Dating from the dawn of mechanical warfare, this triumph of Victorian engineering was designed by the Swedish inventor and industrialist Helge Palmcrantz although it was marketed under the Nordenfelt brand by his financial backer, Thorsten Nordenfelt. More accurately described as a volley gun rather than a true machine gun (which implies continuous fire), the Nordenfelt boasts a complexity of timing which is comparable to the mechanical cam operation and timing of a Babbage analytical engine.
Available in a range of calibres from .45 to 2.2 inch, the present example is a product of what was perceived at the time as a new threat from fast-moving motor torpedo boats. The Nordenfelt was amongst the earliest design of mechanical repeating gun and was rivalled to a greater or lesser degree by design such as the Montigny, Galing, Hotchkiss and Gardner. For the extensive naval trials concerning the anti torpedo boat gun, the main rival was Hotchkiss. The Nodernfelt consistently outclassed the Hotchkiss in terms of accuracy, reliability, rate of fire and ballistic capability against armour plate. The 1 inch bullet fired by this gun was of solid steel with a hardened tip and brass jacket to grip the shallow rifling.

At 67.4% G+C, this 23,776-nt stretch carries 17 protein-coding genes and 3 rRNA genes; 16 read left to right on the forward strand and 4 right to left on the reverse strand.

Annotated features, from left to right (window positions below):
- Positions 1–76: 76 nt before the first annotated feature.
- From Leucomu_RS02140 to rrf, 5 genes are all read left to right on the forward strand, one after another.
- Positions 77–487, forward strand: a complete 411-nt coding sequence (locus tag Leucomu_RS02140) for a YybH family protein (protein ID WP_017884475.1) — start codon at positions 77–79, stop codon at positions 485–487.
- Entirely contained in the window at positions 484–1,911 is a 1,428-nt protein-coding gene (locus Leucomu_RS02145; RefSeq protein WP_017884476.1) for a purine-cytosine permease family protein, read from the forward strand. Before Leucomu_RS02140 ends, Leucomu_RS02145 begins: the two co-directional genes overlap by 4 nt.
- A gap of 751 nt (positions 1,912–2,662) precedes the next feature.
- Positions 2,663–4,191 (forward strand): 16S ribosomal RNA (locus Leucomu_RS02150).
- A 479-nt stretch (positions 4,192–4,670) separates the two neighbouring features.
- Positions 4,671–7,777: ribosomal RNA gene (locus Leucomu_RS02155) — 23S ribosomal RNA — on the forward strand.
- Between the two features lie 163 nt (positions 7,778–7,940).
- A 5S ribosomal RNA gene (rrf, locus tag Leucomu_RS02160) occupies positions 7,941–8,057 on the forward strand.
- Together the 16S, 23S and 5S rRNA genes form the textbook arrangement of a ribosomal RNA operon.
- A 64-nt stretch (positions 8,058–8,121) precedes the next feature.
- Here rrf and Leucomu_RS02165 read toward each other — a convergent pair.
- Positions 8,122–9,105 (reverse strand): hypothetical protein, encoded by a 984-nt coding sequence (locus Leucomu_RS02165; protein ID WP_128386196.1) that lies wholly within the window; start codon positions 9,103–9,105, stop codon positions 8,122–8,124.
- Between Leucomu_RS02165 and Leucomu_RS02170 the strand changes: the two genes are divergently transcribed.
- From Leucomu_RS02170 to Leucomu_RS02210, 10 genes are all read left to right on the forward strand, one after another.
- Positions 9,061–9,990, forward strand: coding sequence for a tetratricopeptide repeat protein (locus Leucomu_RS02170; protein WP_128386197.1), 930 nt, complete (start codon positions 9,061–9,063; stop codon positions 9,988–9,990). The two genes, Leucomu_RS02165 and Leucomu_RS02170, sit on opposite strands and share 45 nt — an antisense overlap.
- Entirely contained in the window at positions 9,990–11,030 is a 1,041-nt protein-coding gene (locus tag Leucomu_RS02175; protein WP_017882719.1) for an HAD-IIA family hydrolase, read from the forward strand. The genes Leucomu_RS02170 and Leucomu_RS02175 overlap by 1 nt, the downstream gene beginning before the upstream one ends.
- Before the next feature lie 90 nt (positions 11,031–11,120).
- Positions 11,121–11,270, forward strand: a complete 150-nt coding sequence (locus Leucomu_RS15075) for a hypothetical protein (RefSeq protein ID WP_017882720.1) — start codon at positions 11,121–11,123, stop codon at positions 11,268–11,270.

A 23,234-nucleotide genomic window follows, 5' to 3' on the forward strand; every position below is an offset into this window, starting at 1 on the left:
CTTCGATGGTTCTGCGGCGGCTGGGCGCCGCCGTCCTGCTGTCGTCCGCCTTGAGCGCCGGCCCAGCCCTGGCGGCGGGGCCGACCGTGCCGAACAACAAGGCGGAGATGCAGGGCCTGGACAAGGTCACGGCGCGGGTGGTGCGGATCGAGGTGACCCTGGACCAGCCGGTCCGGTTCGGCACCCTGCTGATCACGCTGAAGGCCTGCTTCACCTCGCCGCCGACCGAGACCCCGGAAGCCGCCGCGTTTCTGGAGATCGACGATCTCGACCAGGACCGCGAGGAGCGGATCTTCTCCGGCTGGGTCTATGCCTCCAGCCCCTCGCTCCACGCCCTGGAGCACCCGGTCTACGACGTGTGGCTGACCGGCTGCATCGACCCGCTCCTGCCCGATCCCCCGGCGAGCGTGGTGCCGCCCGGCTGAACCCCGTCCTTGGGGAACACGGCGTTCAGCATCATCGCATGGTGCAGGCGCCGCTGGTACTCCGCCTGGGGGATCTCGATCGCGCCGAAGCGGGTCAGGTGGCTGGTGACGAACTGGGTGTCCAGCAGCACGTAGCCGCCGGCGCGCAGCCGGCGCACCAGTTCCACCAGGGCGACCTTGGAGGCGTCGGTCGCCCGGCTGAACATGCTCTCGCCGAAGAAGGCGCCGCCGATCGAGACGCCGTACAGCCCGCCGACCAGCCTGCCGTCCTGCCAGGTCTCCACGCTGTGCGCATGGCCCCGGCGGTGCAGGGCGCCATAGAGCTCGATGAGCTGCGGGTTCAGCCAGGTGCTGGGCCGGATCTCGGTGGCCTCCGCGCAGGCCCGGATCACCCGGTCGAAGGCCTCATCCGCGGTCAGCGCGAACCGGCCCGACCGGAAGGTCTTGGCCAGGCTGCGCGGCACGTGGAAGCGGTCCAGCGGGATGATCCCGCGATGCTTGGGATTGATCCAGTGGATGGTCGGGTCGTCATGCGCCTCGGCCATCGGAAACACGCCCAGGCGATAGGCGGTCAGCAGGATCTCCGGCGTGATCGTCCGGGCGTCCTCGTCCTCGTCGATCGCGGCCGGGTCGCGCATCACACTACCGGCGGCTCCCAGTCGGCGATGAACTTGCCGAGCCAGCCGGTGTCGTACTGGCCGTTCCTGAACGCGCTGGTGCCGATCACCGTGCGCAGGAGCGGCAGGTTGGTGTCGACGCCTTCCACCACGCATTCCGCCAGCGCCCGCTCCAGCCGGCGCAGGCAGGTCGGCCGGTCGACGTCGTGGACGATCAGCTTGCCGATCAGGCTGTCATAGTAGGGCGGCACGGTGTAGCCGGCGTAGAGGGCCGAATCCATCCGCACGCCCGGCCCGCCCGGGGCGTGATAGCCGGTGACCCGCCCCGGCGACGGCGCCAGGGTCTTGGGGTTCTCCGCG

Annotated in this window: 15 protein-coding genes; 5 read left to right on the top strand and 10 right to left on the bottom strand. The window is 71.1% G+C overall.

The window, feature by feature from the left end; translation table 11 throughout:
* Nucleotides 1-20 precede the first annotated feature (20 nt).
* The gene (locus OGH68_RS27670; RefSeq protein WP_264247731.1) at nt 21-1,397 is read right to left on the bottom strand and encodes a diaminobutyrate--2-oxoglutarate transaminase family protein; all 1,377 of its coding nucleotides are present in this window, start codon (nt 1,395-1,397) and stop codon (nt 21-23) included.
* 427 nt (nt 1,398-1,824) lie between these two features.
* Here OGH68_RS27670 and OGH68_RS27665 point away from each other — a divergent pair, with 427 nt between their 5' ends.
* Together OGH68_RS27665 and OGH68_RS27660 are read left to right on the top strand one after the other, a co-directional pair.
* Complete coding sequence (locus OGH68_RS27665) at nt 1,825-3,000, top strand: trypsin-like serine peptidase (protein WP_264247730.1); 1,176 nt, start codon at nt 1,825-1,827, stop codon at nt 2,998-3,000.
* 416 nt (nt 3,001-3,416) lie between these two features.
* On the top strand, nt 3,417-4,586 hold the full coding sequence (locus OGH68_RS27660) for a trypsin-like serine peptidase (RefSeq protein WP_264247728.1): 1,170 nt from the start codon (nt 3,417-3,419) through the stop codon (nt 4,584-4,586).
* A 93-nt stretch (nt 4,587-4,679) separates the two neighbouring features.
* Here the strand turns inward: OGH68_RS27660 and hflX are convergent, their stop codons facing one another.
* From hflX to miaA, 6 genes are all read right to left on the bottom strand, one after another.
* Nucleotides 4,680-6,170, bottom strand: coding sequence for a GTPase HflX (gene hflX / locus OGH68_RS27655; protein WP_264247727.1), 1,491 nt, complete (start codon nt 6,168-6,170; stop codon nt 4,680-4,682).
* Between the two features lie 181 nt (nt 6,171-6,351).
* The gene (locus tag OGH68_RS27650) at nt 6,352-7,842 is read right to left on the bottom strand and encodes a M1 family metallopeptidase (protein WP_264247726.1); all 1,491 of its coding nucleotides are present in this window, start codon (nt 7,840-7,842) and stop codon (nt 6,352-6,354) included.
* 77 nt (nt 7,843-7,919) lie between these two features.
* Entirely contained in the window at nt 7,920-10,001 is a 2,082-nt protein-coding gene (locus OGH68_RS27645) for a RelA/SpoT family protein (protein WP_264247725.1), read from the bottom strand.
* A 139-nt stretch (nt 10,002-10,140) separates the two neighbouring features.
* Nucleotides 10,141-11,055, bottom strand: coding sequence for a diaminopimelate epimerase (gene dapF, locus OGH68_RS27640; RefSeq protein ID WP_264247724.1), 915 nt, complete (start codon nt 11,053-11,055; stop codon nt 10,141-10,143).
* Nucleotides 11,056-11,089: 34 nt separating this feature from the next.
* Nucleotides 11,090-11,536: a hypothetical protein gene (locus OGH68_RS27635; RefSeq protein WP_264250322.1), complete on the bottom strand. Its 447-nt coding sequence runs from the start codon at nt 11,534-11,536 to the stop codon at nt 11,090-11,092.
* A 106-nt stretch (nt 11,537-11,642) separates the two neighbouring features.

The Royal Navy and other colonial navies purchased Nordenfelts but by the mid to late 1880s, they were being superceded by newer 'Quick Firing' guns. Despite being deployed in some numbers, very few survive today with only a handful of four-barrelled naval Nordenfelt guns known to survive in museum collections. Two examples are held by the Royal Armouries, Leeds, (one formerly in the Ministry of Defence Pattern Room Collection), Explosion! Museum of Naval Firepower, Gosport, and one in the United States at the Untied States Army Ordnance Museum. It is conceivable that the present example is the only example of a four-barrelled naval Nordenfelt in public circulation.